Two friends on their way home. A pen picture.
|When, at midnight, the church bell tolls, each chime rings clear, across frost hard fields of sparse, low winter grass. Every blade, etched in sharp white relief, is a statement of winter. Narrow hedges of hawthorn and beech, are hunched miserably between the fields. Each has been brutally and mechanically hacked low, and are scarcely any boundary at all. Their splintered twigs are bearded with the hoar. By gates, heavy and biting, bitter to the touch, there are deep ruts, filled with dark, muddy ice. The moon is waning, but still swollen. Though low on the horizon, it adds chill illumination and long shadows to the landscape.|
Weaving, gently swaying, down the lane, two men, arms across shoulders. A four legged beast, born of comradeship and drink. The result of several pleasant hours spent in the bar of the Dog and Pheasant public house. Considerate of their neighbours, they alternate between loud bursts of song, and almost as loud bursts of shushing and entreatments for quiet. Their repertoire drifts from maudlin sorrow to obscenely comedic, and all ports between. There is much good natured correcting of lyrics.
John is a small wiry man. His ruddy face is lined and pitted with years of careful living. John has always been careful to live life to its fullest. In his youth his passion was almost equally shared between sport and women. Now, in his middle age, he coaches a youth team, regularly hill walks and is devoted to Rochelle, the one woman who has for him, always stood out above all the rest.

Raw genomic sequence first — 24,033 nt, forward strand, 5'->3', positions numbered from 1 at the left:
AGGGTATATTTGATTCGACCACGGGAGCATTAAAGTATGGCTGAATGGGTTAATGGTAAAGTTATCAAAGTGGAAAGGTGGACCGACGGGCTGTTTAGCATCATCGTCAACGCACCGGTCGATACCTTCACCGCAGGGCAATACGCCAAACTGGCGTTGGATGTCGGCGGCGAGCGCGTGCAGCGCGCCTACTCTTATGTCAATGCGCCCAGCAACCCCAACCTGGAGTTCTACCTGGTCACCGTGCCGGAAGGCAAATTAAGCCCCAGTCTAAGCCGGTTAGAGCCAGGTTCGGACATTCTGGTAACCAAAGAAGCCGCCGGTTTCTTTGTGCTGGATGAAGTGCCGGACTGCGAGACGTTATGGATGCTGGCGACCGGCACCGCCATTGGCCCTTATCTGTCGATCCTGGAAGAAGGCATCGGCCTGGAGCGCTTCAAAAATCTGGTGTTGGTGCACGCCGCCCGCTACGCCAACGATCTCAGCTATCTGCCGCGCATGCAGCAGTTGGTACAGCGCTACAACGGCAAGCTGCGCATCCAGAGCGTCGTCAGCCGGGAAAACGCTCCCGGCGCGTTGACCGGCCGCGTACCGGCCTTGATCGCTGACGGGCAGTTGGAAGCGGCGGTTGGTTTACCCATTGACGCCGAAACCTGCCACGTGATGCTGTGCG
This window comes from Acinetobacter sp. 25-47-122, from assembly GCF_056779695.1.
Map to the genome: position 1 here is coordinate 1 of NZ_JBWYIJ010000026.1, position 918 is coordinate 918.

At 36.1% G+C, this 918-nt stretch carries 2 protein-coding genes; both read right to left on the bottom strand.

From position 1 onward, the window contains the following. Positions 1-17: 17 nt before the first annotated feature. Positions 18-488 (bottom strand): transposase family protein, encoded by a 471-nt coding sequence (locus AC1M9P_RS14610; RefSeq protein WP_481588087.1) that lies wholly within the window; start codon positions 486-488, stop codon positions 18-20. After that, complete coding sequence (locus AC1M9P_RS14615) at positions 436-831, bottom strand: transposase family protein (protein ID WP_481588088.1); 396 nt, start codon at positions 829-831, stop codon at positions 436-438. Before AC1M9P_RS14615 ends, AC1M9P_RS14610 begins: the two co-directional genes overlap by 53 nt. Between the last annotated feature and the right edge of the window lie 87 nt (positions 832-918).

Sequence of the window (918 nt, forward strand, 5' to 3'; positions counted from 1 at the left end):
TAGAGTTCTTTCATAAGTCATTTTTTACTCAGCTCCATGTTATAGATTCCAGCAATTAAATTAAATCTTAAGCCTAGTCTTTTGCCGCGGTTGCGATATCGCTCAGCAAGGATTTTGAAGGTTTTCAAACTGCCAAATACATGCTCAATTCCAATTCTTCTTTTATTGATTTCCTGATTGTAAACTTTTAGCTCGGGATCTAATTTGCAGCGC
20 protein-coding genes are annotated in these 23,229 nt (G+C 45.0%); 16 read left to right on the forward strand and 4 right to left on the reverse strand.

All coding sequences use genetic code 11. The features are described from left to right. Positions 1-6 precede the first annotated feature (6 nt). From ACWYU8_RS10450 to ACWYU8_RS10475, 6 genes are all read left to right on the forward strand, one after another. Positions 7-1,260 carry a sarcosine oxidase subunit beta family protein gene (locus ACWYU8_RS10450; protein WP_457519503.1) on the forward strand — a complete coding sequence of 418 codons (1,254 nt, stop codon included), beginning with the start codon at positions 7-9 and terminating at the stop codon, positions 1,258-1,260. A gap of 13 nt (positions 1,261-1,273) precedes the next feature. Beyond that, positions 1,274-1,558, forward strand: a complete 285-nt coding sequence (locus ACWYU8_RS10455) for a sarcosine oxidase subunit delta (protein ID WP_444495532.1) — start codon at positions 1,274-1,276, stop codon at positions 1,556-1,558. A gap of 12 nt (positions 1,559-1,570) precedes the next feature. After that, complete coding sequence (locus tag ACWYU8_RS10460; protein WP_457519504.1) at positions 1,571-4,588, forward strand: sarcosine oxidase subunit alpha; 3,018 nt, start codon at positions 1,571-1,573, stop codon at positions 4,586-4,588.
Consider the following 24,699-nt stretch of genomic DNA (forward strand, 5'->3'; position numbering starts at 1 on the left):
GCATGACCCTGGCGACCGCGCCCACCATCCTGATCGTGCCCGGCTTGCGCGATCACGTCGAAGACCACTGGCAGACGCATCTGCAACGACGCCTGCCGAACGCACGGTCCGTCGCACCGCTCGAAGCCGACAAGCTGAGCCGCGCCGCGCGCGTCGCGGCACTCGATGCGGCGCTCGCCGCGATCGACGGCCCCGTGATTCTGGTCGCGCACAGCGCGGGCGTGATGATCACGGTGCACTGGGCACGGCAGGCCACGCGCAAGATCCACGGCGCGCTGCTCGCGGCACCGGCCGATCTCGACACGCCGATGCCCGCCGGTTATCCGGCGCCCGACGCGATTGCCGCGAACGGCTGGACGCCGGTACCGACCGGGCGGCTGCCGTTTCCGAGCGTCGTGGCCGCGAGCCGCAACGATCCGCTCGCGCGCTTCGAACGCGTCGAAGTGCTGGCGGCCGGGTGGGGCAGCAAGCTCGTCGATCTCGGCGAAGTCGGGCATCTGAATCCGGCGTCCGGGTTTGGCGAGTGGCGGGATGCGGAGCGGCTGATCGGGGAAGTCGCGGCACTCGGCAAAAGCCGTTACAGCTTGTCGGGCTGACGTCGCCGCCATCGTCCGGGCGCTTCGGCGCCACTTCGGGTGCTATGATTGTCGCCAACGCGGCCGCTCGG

Clive his companion is romantic. A would be poet. Physically Clive is nondescript. Of average height, with regular features and mousey brown hair. In his own mind he sees himself as a great lover. Reality has tried and failed many times to disabuse him of this idea. He works packing biscuits in a local factory, and has conceived an unhealthy dislike of the custard cream.
An owl, startled by the sudden and startling assault of 'Danny Boy', flees across the fields. A dormouse, oblivious to its narrow escape, scurries into its hole. But the cows, lying in the field, endure the song patiently, restarts, corrections and all. They are waiting the morning, and the farmer's delivery of hay. Their steaming breath issues in sweet smelling clouds. Mildly bewildered, they chew the cud as they watch the two men's passing.
A cottage is reached, home for John. Parting from his friend and drinking companion is drawn out and marked with many an expression of the expectation to see him again soon. Eventually after one final, cheerful, “See you”, John stumbles quietly into his house. With the exaggerated carefulness of inebriation he creeps upstairs, so as not to wake his beloved wife. Meanwhile upstairs she waits, reading and smiling to herself. She knows her husband well, and shares his predilection for a 'little something' before sleep. He greets her with a grin, and Rochelle puts down her book and sits naked and alluring as he hurries to join her.
Clive meanwhile swaggers the quarter mile to his own home. Lets himself in to his chilly house, greets his hungry cat, Miles. Turning on the gas fire, the kettle and the television, he kicks off his shoes, makes tea, and flops onto his sofa. He watches with the greatest interest, whatever passes before his eyes. Till sleep closes them.
Outside the moon has set. The owl flies, a silent wraith across the deep frost of the fields.
All else is still.